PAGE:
Elites’ Perception of Inequality: The Case of the Province of Córdoba, Argentina

Wednesday, 18 July 2018
Distributed Paper
Emilia SCHAIGORODSKY, National Scientific and Research Council-Universidad Nacional de Villa María, Córdoba, Argentina, Argentina
Elites’ perception of inequality: the case of the province of Córdoba, Argentina

This proposal aims to show the first results of an ongoing research (part of a future doctoral dissertation) about the economic elite in the province of Córdoba, Argentina. Its main goal is to characterize the practices of local businessmen nucleated in the chambers of commerce and industry (Cámara de Comercio de Córdoba and Unión Industrial de Córdoba, respectively).

In this instance, we will analyze the perception of the local elite about social inequality and the economic policies taken upon by the government. The events in Argentina and the region in the last couple of years are useful to study elites in the way proposed in the session. Since the end of 2015 Argentina has seen an abrupt shift in the tendencies of the government, with the ascent of a new political coalition (Cambiemos) that brought upon a change from a populist economic policy centered in “redistribution” to an open-market policy. This scenario has been characterized as many analysts as a “CEOcracy”, on which members of the economic elite have pressured to limit public policies aimed at reducing social inequality and have increased their voicing of opinions and interests in public and sectoral issues.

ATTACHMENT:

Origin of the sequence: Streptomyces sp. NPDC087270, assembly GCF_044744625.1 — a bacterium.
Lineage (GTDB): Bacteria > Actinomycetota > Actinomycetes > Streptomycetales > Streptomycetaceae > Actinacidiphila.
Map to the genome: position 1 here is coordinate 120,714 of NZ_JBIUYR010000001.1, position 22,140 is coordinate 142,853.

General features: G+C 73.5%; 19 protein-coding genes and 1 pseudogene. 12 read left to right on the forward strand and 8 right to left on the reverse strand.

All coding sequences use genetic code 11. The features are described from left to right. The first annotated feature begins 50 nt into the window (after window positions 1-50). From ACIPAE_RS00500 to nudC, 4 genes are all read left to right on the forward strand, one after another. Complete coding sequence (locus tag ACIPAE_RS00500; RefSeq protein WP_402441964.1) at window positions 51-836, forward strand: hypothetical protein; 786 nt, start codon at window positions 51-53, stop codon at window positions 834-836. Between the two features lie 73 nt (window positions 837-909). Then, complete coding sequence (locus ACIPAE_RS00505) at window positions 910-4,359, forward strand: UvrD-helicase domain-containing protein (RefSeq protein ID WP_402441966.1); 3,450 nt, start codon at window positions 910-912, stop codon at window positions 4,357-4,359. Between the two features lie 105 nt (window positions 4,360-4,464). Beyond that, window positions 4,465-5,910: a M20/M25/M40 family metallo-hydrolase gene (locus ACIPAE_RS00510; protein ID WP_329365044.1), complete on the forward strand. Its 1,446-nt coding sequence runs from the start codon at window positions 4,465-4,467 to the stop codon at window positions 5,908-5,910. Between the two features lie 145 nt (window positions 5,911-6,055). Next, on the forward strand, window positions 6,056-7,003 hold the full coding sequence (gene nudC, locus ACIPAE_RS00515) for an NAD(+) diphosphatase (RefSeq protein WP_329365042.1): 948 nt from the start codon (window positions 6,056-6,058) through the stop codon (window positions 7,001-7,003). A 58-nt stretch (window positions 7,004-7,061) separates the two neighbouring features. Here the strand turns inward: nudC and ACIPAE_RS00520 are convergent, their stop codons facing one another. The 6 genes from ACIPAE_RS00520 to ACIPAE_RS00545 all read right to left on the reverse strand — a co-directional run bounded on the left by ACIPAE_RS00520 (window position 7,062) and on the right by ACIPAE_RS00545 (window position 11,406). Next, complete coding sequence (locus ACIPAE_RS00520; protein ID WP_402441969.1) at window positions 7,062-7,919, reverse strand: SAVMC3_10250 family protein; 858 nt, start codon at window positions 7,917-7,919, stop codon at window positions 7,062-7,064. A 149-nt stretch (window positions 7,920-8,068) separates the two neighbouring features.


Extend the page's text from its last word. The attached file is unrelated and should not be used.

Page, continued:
This context is a privileged opportunity to look at the way the perception of elites regarding inequality unfolds, particularly in regions like Latinamerica, tipically marked by strong socioeconomic disparities. To reach this goal we will analyze public allocutions and the content of dissertations given in the cited bussinesmen organizations on which the researcher took part from 2015 to present times. With this work, we pretend to make a contribution to the discussion in the session taking into account that local expressions of elites in different countries are key to understanding changes that exceed national borders.